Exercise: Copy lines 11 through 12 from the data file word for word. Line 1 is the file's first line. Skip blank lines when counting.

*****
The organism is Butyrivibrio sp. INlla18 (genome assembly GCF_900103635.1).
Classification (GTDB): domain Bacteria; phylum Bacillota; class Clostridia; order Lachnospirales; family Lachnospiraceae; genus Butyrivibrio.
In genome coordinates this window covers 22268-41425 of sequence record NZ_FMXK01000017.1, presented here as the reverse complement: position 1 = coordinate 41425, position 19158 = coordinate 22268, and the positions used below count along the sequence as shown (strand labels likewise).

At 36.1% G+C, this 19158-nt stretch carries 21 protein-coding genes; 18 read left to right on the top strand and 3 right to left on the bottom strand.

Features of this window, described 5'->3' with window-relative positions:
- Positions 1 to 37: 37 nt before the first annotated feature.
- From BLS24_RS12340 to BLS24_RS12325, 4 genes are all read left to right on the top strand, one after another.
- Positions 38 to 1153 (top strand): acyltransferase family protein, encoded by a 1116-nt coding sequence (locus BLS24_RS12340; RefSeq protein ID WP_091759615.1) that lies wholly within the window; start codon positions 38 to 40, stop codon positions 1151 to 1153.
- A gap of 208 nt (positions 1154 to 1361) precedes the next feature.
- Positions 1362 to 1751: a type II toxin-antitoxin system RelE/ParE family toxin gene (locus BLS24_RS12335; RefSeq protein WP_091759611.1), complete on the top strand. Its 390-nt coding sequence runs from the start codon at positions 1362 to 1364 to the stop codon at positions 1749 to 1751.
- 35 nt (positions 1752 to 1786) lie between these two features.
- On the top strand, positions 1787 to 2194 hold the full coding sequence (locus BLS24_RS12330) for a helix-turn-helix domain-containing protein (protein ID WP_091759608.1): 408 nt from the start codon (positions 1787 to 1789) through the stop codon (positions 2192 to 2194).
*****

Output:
- 35 nt (positions 1752 to 1786) lie between these two features.
- On the top strand, positions 1787 to 2194 hold the full coding sequence (locus BLS24_RS12330) for a helix-turn-helix domain-containing protein (protein ID WP_091759608.1): 408 nt from the start codon (positions 1787 to 1789) through the stop codon (positions 2192 to 2194).